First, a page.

Managerial economics an strategic analysisAnswers 1Bids 1Other questions 10.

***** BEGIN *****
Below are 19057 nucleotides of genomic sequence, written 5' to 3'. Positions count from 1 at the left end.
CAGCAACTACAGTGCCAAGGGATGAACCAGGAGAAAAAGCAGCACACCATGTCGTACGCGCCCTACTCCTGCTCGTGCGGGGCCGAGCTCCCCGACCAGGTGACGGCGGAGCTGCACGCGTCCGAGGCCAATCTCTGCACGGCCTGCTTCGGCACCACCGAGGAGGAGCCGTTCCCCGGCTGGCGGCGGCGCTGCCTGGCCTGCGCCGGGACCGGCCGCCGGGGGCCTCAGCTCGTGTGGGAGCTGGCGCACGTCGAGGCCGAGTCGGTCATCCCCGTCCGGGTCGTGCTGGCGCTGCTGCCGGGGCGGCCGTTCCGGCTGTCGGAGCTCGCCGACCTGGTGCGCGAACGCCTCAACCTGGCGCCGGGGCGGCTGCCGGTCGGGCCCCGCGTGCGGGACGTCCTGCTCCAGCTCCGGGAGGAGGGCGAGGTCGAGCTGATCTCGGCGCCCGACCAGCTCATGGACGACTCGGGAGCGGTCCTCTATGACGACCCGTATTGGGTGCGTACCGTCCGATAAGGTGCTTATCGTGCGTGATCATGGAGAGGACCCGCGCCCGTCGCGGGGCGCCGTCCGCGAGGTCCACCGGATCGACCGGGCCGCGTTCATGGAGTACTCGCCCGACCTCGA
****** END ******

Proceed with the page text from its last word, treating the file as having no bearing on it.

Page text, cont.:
This week’s paper is required to be approximately 4 -6 pages in length, not including the title page and the reference page. No paper should be fewer than 1400 words. Double space your work, cite your work, limit quotes, and edit your work well for spelling, grammar, and punctuation errors. If you have quotes included in your paper, you should have more than 1400 words to compensate. Your work will be automatically reviewed by Turnitin upon submission. Please make sure you have cited your work properly. Utilize the APA resource material provided in the lessons section of the classroom under course materials. After reading chapters 9 & 10 from week 6 and reading chapters 11 & 12 from week 7 you should have an understanding of the types of strategic control, the need for balance between rewards, culture, and boundaries, the pros and cons of different organizational structures, the elements of effective leadership, ethics programs, the types of risk a company may take. After reading the attached articles below, you then can incorporate all of these strategies with the managerial economic impact certain decisions will have on a company. Read the two articles attached about managerial economics. Discuss six selected topics from our studies throughout weeks six and seven (chapters 9 – 12)(HERE THEY ARE: building a strong and effective culture; setting boundaries and constraints; creating an effective structure; creating an ethical organization; staffing to capture value from innovation;; motivating with rewards in incentives; Discuss these six topics in relation to your company and also incorporate the issue of managerial economics within your company and how the economic situation of today influences the strategic decisions your company is making. Each of the six topics discussed should be in bold print. For example, one topic you may choose may be how your company attains balance between culture, rewards, and boundaries. Another topic may be your company’s organizational structure and why they have the structure they have. Give examples using the terms and concepts in your textbook and your research articles. (Terms to choose from from text: strategic control,traditional approach to strategic control informational control,behavioral control,organizational culture reward system,boundaries and constraints,corporate governance corporation,agency theory,board of directorsshareholder activism external governance control mechanisms,market for corporate control,takeover constraint,principal-principal conflicts,expropriation of minority shareholders,business groups,organizational structure,simple organizational structure,functional organizational structure,divisional organizational structure,strategic business unit (SBU) structure,holding company structure,matrix organizational structure,international division structure,geographic-area division structure,worldwide matrix structure,worldwide functional structure,worldwide product division structure,global start-up,boundaryless organizational designs,barrier-free organization,modular organization,virtual organization,horizontal organizational structures,adaptability,alignment,ambidextrous organizational designs, B. What is the importance of each of the six topics within your company? C. What is the usefulness of understanding this topic in today’s corporate structure? D. How does managerial economics fit into your topic? Paper Format (no abstract is necessary): -Title Page – Include a title page with your name, student number, title of your paper, course number, course name, & date. -Introductory Paragraph – Include an introductory paragraph that states your company and your six topics and why you selected them. -Font and Spacing – Use Times New Roman 12 pitch font with double-spaced lines. -Length – Write a 4 to 6 page essay not including the title page and citation page. Make sure you have at least 1400 words, not including the title and reference page. -Reference Page – Include all sources including your textbook on a separate reference page. Use references with authors, not websites. All references must have citations within your paper. -Utilize the APA Style for documenting sources. You will need to include at least 2 sources in additional to your textbooks. – Finally, remember Wikipedia is NOT a scholarly source. Punctuation, essay format (thesis, supporting paragraphs with transition and topic sentences, and summary) grammar and documentation count toward your grade. THE CASINO INDUSTRY* On February 21, 2013, Revel, the only new casino built in Atlantic City in almost a decade, was preparing to file for bankruptcy. The $2.4 billion megaresort built on 20 acres of beachfront had opened only eight months earlier. “We will continue to improve customer service and roll out new amenities for our guests,” said Kevin DeSanctis, the casino’s chief executive officer.1 The fate of the Revel has reflected the effect of the recent economic crunch on casinos, particularly in places like Las Vegas and Atlantic City, as people have been forced to cut back on their spending. Even as casinos struggle to show profits, there are growing concerns about the growth potential of places such as Las Vegas and Atlantic City over the longer term (see Exhibit 1). The economic slowdown forced potential visitors to put off their travel plans and find some type of casino activity closer to where they live. As economic conditions improve, it is not clear how many of these patrons will return to these two major casino destinations. With some form of casino now allowed in over half of the states (see Exhibit 2), competition is developing all over EXHIBIT 1 U.S. Casino Industry Gaming Revenues* Billions of Dollars2012†36.71201135.64201034.60200934.28200836.22200737.52200635.27200532.77200431.17200328.72200228.07 * Gaming revenues include the amount of money won by casinos from various gaming activities such as slot machines, table games, and sports betting. † 2012 figure is author estimate, based on recent industry trends. Source: State Gaming Regulatory Agencies * Case developed by Professor Jamal Shamsie, Michigan State University, with the assistance of Professor Alan B. Eisner, Pace University. Material has been drawn from published sources to be used for purposes of class discussion. Copyright © 2013 Jamal Shamsie and Alan B. Eisner. EXHIBIT 2 Breakdown of Gaming Revenues by State, 2012 StateRevenue (billions of dollars)Number and Type of CasinosNEVADA10.70*256 land-basedNEW JERSEY3.32†11 land-basedINDIANA2.721 land-based, 10 riverboats, 2 racetrack casinosMISSISSIPPI2.2430 land-based docksideLOUISANA2.371 land-based, 13 riverboats, 4 racetrack casinosPENNSYLVANIA3.024 land-based, 6 racetrack casinosMISSOURI1.8112 riverboatsILLINOIS1.4810 riverboatsIOWA1.427 land-based, 7 riverboats, 3 racetrack casinosMICHIGAN‡1.423 land-basedNEW YORK1.269 racetrack casinosWEST VIRGINIA0.964 racetrack casinosCOLORADO0.7540 land-basedDELAWARE0.553 racetrack casinosRHODE ISLAND0.512 racetrack casinosNEW MEXICO0.255 racetrack casinosFLORIDA0.385 racetrack casinosSOUTH DAKOTA§0.1035 land-based (limited stakes)OKLAHOMA0.102 racetrack casinosMAINE0.061 racetrack casinoKANSAS0.052 land-based * $5.50 billion of this revenue comes from the Las Vegas strip. † All of this revenue comes from Atlantic City. ‡ All of this revenue comes from Detroit. § All of this revenue comes from Deadwood. Source: 2012 AGA Survey of Casino Entertainment. C12 the country, led by riverboat casinos and Native American casinos (see Exhibit 3). Similar concerns are being raised about the growth of competition in various locations outside the United States. Over the years, casinos have been developed in various parts of Europe and Asia, and these compete for the high rollers who have been frequent visitors to Las Vegas and Atlantic City in the past. In 2007, Macau replaced Las Vegas as the leading casino gambling center, after the opening of Sands Macao, Macau’s first Las Vegas-style casino, three years ago. Other Las Vegas-based casinos have also entered this market with lavish properties, such as MGM Macau and Wynn Macau. EXHIBIT 3 States With Native American Casinos, 2012 StateNumber of CasinosAlabama3Alaska2Arizona25California70Colorado2Connecticut2Florida8Idaho8Iowa1Kansas4Louisiana3Michigan24Minnesota38Mississippi3Missouri1Montana13Nebraska6Nevada3New Mexico22New York7North Carolina2North Dakota10Oklahoma114Oregon9South Dakota11Texas1Washington34Wisconsin29Wyoming4 Source: 2012 AGA Survey of Casino Entertainment. For years, casinos in Las Vegas and Atlantic City have fought back by developing extravagant new properties. But it has been harder to obtain financing as the latest additions, such as the Revel in Atlantic City and the Palazzo in Las Vegas, have failed to draw enough clients. MGM Mirage had to search for new partners to push ahead with its ambitious City Center, which was completed in 2012, although work on one of the luxury hotel towers has been abandoned. Covering 67 acres, this $8.5 billion minicity includes luxury hotels, condominium units, a convention center, and retail space. Most indicative of the downturn in Las Vegas is the half-completed Echelon Place, on which work has been suspended since 2009. At more than $4 billion, the 5,000-room hotel and retail complex was expected to be far more expensive than the previous record for a single casino, which was set when Steve Wynn built his $2.7 billion Wynn Las Vegas. “The last four or five years showed our dependence on the national economy. We always knew it, but this is the first time it really hit us,” said Billy Vassiliadis, the head of an advertising agency that represents the Las Vegas Convention and Visitors Authority.2 Riding the Growth Wave Although some form of gambling in the United States can been traced back to colonial times, the recent advent of casinos began with the legalization of gaming in Nevada in 1931. For many years, this was the only state in which casinos were allowed. As a result, Nevada still retains its status as the state with the highest revenues from casinos, with annual gambling revenues rising to over $10 billion by 2004. After New Jersey passed laws in 1976 to allow gambling in Atlantic City, the large population on the East Coast gained easier access to casinos. The further growth of casinos to other areas has occurred since 1988, as more and more states have legalized the operation of casinos because of their ability to help generate commercial activity and create jobs, in large part by increasing tourism. The greatest growth has come in the form of waterborne casinos that have begun to operate in six states that have allowed casinos to develop at waterfronts such as rivers and lakes. By 2012, over 80 such casinos were generating about $10 billion in annual revenues. Several of the casinos along the Gulf Coast were destroyed or severely damaged by Hurricane Katrina. To encourage casinos to rebuild, Mississippi lawmakers passed a law in 2005 allowing casinos to operate up to 800 feet from the shore, allowing them to have a stronger foundation to withstand future hurricanes. Most of the damaged casinos in the area had reopened by early 2007. C13 As casinos have spread to more states, there has also been a growing tendency to regard casino gambling as an acceptable form of entertainment for a night out. Although casinos have tended to draw players from all demographic segments, a recent national survey found that their median age was 47 and their median household income was around $50,000. On the whole, casino gamblers tended to be better educated and more affluent than those who bought lottery tickets. In fact, the bigger casinos attracted a high-roller segment, which could stake millions of dollars and included players from all over the world. Many of the casinos worked hard to obtain the business of this market segment, despite the risk that the sustained winning streak of a single player could significantly weaken the earnings for a particular quarter. The growth of casino gambling has also been driven by the significantly better payouts that they give players compared with other forms of gambling. Based on industry estimates, casinos typically keep less than $5 of every $100 that is wagered. This compares favorably with racetrack betting, which holds back over $20 of every $100 that is wagered, and with state-run lotteries, which usually keep about $45 of every $100 that is spent on tickets. Such comparisons can be somewhat misleading, however, because winnings are put back into play in casinos much faster than they are in other forms of gaming. This provides a casino with more opportunities to win from a customer, largely offsetting its lower retention rate. Finally, most of the growth in casino revenues has come from the growing popularity of slot machines. These coin-operated slot machines typically account for almost two-thirds of all casino gaming revenues (see Exhibit 4). A major reason for their popularity is that it is easier for prospective gamblers to feed a slot machine than to learn the nuances of various table games. Slot machines were also less labor intensive than table games. Major slot machine manufacturers, such as International Game Technology, have been making the transition to cashless or coin-free gaming by switching to the use of tickets. With the advent of new technology, server-based gaming will allow games on these machines to be changed or updated from a central system. EXHIBIT 4 Top Five Favorite Casino Games, 2012 Game Slot machines53%Blackjack23%Poker7%Roulette3%Craps3% Betting on a Few Locations Although casinos have spread across much of the country, two cities still dominate the casino business. Both Las Vegas and Atlantic City have seen a spectacular growth in casino gaming revenues over the years. Although Las Vegas has far more hotel casinos, each of the dozen casinos in Atlantic City typically generates much higher revenues. Over the last couple of decades, these two locations accounted for almost a third of the total revenues generated by all forms of casinos throughout the United States. Las Vegas clearly acts as a magnet for the overnight casino gamblers, offering several high-end casino hotels with many choices for fine dining, great shopping, and top-notch entertainment. This allows the casinos to generate revenues from offering a wide selection of activities apart from gambling. At MGM Mirage, for example, revenue from nongaming activities has typically accounted for almost 60 percent of net revenue in recent years. Visitors find it easy to travel to Las Vegas, as it is linked by air to many major cities both in the United States and around the world. During the 1990s, Las Vegas tried to become more receptive to families, with attractions such as circus performances, animal reserves, and pirate battles. But the city has been very successful with its recent return to its sinful roots, with a stronger focus on topless shows, hot night clubs, and other adult offerings that have been highlighted by the new advertising slogan: “What happens in Vegas, stays in Vegas.” Paul Cappelli, who creates advertising messages, believes that Las Vegas lost its way with the effort to become family friendly. “People don’t see Vegas as Jellystone Park. They don’t want to go there with a picnic basket,” he explained.3 For the most part, Las Vegas has continued to show a consistent pattern of growth in visitors. “We still compete with Orlando and New York,” said Terry Jicinsky, head of marketing for the Las Vegas Convention and Visitors Authority. “But based on overnight visitors, we’re the top destination in North America.”4 In order to accommodate this growth, several of the major resorts, such as Bellagio, Venetian, and Mandalay Bay, have added new wings. Even some of the older properties have been given expensive renovations, such as Caesars Palace, which was expanded to include a new Colosseum and a new Roman Plaza. By comparison, Atlantic City cannot compete with Las Vegas in terms of the broad range of dining, shopping, and entertainment choices. It does, however, offer a beach and a boardwalk, along which its dozen large casino hotels are lined. Atlantic City attracts gamblers from various cities in the Northeast, many of whom arrive by charter bus and stay for less than a day. Atlantic City officials point out that one-quarter of the nation’s population lives sufficiently close so that they can drive there with just one tank of gas. The opening of the much-ballyhooed Revel was part of a drive to try and make Atlantic City much more competitive with Las Vegas. But it failed to replicate the success of (Dess C11-C14) Dess, Gregory, G.T. Lumpkin, Alan Eisner, Gerry McNamara. Strategic Management: Text and Cases, 7th Edition. McGraw-Hill Learning Solutions, 09/2013. VitalBook file. The citation provided is a guideline. Please check each citation for accuracy before use.